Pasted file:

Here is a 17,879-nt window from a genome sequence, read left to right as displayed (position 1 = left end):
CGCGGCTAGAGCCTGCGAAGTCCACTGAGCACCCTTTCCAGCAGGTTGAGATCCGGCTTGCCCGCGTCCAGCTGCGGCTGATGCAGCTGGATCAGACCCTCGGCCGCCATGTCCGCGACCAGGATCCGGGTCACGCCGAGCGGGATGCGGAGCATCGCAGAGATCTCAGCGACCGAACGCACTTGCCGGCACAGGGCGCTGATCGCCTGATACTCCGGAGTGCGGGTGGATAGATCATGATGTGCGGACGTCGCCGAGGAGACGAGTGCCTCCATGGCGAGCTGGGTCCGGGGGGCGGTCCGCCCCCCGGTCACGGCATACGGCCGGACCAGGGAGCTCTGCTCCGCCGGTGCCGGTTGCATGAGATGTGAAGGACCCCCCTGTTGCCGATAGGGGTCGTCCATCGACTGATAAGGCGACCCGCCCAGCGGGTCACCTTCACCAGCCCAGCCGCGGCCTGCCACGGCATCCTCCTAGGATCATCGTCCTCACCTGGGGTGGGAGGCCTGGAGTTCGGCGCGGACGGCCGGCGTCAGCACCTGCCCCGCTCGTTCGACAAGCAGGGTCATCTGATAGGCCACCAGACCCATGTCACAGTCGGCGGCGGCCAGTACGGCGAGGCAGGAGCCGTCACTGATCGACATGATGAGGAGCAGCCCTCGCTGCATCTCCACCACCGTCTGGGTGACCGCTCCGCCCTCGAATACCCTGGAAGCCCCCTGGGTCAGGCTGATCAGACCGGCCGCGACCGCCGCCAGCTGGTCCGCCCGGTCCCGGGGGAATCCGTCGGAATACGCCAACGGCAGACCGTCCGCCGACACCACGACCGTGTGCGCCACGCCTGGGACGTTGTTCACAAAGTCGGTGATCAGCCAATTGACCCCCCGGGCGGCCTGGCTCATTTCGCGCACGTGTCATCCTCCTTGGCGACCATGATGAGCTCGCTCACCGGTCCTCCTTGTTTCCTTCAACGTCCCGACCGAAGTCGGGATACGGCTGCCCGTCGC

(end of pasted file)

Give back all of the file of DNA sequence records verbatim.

Here is a 17,879-nt window from a genome sequence, read left to right as displayed (position 1 = left end):
CGCGGCTAGAGCCTGCGAAGTCCACTGAGCACCCTTTCCAGCAGGTTGAGATCCGGCTTGCCCGCGTCCAGCTGCGGCTGATGCAGCTGGATCAGACCCTCGGCCGCCATGTCCGCGACCAGGATCCGGGTCACGCCGAGCGGGATGCGGAGCATCGCAGAGATCTCAGCGACCGAACGCACTTGCCGGCACAGGGCGCTGATCGCCTGATACTCCGGAGTGCGGGTGGATAGATCATGATGTGCGGACGTCGCCGAGGAGACGAGTGCCTCCATGGCGAGCTGGGTCCGGGGGGCGGTCCGCCCCCCGGTCACGGCATACGGCCGGACCAGGGAGCTCTGCTCCGCCGGTGCCGGTTGCATGAGATGTGAAGGACCCCCCTGTTGCCGATAGGGGTCGTCCATCGACTGATAAGGCGACCCGCCCAGCGGGTCACCTTCACCAGCCCAGCCGCGGCCTGCCACGGCATCCTCCTAGGATCATCGTCCTCACCTGGGGTGGGAGGCCTGGAGTTCGGCGCGGACGGCCGGCGTCAGCACCTGCCCCGCTCGTTCGACAAGCAGGGTCATCTGATAGGCCACCAGACCCATGTCACAGTCGGCGGCGGCCAGTACGGCGAGGCAGGAGCCGTCACTGATCGACATGATGAGGAGCAGCCCTCGCTGCATCTCCACCACCGTCTGGGTGACCGCTCCGCCCTCGAATACCCTGGAAGCCCCCTGGGTCAGGCTGATCAGACCGGCCGCGACCGCCGCCAGCTGGTCCGCCCGGTCCCGGGGGAATCCGTCGGAATACGCCAACGGCAGACCGTCCGCCGACACCACGACCGTGTGCGCCACGCCTGGGACGTTGTTCACAAAGTCGGTGATCAGCCAATTGACCCCCCGGGCGGCCTGGCTCATTTCGCGCACGTGTCATCCTCCTTGGCGACCATGATGAGCTCGCTCACCGGTCCTCCTTGTTTCCTTCAACGTCCCGACCGAAGTCGGGATACGGCTGCCCGTCGC